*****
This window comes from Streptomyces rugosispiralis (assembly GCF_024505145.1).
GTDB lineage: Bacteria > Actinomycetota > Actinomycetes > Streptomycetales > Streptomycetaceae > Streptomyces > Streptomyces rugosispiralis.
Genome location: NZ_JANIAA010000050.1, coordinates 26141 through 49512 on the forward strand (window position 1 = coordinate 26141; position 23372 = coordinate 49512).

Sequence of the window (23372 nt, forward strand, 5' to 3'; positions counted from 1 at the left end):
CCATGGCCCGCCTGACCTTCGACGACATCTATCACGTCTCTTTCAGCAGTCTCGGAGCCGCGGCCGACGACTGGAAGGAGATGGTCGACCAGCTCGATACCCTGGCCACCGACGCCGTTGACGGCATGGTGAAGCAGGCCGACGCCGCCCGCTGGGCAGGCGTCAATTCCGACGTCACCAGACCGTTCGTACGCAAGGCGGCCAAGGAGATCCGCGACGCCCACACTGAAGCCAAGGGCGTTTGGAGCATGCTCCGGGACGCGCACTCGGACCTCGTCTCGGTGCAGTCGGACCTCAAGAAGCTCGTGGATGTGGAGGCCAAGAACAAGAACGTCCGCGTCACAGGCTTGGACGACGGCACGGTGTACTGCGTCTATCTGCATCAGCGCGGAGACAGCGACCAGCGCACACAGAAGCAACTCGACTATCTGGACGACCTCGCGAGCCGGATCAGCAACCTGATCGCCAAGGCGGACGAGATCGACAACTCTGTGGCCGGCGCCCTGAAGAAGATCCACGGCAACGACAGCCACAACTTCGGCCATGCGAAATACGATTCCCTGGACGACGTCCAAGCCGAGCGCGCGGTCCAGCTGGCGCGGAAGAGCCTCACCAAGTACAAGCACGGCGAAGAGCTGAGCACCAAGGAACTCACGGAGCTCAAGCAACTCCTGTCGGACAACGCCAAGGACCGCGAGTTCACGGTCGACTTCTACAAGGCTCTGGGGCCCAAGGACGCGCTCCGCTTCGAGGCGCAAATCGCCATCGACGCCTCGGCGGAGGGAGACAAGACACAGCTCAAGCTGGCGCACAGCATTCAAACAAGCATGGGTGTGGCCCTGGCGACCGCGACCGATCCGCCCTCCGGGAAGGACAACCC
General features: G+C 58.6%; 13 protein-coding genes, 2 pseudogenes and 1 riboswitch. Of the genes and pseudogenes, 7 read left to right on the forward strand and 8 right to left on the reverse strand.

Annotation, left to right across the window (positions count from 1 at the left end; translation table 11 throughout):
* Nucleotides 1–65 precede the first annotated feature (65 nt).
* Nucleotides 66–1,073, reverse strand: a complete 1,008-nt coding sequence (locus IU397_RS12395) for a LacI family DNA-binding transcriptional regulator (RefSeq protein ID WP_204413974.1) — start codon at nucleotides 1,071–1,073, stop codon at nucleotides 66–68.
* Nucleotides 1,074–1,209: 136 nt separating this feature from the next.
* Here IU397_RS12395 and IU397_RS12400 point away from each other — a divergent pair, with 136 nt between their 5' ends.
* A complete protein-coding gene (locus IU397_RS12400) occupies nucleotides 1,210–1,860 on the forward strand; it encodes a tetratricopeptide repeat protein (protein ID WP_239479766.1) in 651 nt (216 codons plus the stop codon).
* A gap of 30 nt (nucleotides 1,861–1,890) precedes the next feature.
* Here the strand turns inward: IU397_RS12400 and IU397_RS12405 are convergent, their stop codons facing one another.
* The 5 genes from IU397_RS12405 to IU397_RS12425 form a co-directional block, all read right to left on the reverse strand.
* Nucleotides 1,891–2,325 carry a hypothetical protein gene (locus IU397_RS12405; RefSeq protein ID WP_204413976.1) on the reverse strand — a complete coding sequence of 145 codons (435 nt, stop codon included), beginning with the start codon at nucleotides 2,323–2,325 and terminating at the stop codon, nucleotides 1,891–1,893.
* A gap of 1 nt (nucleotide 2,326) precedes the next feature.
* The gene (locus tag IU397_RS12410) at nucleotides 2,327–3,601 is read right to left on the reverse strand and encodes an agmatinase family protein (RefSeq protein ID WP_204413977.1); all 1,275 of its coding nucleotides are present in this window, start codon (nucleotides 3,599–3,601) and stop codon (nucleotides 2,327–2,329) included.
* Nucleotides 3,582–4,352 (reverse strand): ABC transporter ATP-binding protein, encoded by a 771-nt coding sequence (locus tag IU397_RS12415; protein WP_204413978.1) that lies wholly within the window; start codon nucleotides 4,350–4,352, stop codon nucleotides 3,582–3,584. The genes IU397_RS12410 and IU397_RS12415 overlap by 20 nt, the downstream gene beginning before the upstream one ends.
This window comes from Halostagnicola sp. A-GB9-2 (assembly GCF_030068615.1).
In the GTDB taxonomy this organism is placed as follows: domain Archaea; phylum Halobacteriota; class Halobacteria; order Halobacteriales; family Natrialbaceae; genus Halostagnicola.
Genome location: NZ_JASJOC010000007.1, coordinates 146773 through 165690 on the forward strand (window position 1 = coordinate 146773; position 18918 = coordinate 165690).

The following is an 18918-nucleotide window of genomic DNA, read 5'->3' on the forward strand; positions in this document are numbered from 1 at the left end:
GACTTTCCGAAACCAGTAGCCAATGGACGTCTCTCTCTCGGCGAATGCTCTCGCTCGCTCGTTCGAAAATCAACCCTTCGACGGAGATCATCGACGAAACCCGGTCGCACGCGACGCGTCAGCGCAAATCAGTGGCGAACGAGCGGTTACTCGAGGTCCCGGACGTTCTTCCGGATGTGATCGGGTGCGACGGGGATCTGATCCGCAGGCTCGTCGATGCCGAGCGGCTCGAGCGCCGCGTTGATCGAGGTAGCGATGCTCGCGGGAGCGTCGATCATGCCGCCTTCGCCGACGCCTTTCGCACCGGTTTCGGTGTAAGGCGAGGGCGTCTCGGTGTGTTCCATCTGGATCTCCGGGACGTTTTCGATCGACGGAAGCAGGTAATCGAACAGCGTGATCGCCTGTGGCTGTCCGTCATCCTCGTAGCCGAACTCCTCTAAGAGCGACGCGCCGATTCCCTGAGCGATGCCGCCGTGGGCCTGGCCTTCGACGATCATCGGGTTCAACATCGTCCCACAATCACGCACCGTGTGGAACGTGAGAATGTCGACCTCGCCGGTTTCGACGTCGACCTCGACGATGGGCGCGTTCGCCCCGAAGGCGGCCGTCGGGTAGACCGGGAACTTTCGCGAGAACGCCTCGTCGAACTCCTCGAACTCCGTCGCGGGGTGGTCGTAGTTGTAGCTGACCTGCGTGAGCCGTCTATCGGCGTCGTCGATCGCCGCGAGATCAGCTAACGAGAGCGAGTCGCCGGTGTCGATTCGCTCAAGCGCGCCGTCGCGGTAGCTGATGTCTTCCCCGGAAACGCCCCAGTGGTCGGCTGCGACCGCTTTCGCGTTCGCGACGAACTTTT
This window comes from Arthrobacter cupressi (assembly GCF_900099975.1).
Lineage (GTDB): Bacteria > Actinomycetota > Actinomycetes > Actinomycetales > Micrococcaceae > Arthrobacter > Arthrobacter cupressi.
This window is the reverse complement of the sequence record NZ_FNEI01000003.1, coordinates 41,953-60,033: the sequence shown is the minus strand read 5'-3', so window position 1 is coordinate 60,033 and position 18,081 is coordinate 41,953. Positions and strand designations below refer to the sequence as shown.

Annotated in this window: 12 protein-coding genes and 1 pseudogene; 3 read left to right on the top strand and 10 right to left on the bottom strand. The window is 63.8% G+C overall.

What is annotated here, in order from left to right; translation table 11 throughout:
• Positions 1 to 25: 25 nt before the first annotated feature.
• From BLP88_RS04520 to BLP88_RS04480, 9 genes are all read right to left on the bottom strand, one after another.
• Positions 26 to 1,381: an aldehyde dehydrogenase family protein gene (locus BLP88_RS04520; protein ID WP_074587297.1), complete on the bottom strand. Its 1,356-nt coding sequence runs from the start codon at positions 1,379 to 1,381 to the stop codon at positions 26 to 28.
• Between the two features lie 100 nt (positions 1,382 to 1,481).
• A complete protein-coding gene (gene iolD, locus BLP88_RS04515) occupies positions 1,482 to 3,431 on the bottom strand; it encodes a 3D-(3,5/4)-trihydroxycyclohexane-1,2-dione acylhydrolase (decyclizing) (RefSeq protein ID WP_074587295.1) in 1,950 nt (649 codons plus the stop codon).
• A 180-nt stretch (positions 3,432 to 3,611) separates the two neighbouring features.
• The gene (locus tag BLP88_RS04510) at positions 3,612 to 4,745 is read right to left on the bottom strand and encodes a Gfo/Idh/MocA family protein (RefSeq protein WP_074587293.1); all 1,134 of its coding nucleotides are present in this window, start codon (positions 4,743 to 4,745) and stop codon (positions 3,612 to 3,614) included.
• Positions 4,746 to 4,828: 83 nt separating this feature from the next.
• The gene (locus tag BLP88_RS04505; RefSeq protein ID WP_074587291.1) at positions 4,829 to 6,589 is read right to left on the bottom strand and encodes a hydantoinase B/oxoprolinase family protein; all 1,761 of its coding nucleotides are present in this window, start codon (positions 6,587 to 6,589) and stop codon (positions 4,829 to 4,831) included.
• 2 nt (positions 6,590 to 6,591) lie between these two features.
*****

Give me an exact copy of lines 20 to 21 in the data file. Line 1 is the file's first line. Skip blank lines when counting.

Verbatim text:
This window comes from Halostagnicola sp. A-GB9-2 (assembly GCF_030068615.1).
In the GTDB taxonomy this organism is placed as follows: domain Archaea; phylum Halobacteriota; class Halobacteria; order Halobacteriales; family Natrialbaceae; genus Halostagnicola.